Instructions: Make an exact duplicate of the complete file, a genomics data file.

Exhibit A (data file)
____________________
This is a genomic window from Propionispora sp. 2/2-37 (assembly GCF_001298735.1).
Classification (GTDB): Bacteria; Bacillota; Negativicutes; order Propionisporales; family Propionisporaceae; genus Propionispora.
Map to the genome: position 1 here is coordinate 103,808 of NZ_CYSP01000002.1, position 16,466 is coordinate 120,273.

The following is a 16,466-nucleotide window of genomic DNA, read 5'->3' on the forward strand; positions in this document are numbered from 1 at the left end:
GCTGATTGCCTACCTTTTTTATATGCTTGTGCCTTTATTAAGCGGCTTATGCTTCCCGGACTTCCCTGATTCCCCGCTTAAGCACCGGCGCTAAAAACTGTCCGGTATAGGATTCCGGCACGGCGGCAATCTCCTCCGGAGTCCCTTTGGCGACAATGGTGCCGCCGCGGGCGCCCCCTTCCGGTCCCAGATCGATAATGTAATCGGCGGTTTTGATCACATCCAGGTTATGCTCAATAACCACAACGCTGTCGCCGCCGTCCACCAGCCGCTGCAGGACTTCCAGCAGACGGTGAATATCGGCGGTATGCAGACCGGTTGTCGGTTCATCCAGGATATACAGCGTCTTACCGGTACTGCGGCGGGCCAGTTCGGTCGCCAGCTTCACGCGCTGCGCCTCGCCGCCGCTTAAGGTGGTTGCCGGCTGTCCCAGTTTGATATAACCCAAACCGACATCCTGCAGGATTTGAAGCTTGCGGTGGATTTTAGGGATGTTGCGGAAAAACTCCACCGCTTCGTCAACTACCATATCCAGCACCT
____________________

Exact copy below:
This is a genomic window from Propionispora sp. 2/2-37 (assembly GCF_001298735.1).
Classification (GTDB): Bacteria; Bacillota; Negativicutes; order Propionisporales; family Propionisporaceae; genus Propionispora.
Map to the genome: position 1 here is coordinate 103,808 of NZ_CYSP01000002.1, position 16,466 is coordinate 120,273.

The following is a 16,466-nucleotide window of genomic DNA, read 5'->3' on the forward strand; positions in this document are numbered from 1 at the left end:
GCTGATTGCCTACCTTTTTTATATGCTTGTGCCTTTATTAAGCGGCTTATGCTTCCCGGACTTCCCTGATTCCCCGCTTAAGCACCGGCGCTAAAAACTGTCCGGTATAGGATTCCGGCACGGCGGCAATCTCCTCCGGAGTCCCTTTGGCGACAATGGTGCCGCCGCGGGCGCCCCCTTCCGGTCCCAGATCGATAATGTAATCGGCGGTTTTGATCACATCCAGGTTATGCTCAATAACCACAACGCTGTCGCCGCCGTCCACCAGCCGCTGCAGGACTTCCAGCAGACGGTGAATATCGGCGGTATGCAGACCGGTTGTCGGTTCATCCAGGATATACAGCGTCTTACCGGTACTGCGGCGGGCCAGTTCGGTCGCCAGCTTCACGCGCTGCGCCTCGCCGCCGCTTAAGGTGGTTGCCGGCTGTCCCAGTTTGATATAACCCAAACCGACATCCTGCAGGATTTGAAGCTTGCGGTGGATTTTAGGGATGTTGCGGAAAAACTCCACCGCTTCGTCAACTACCATATCCAGCACCT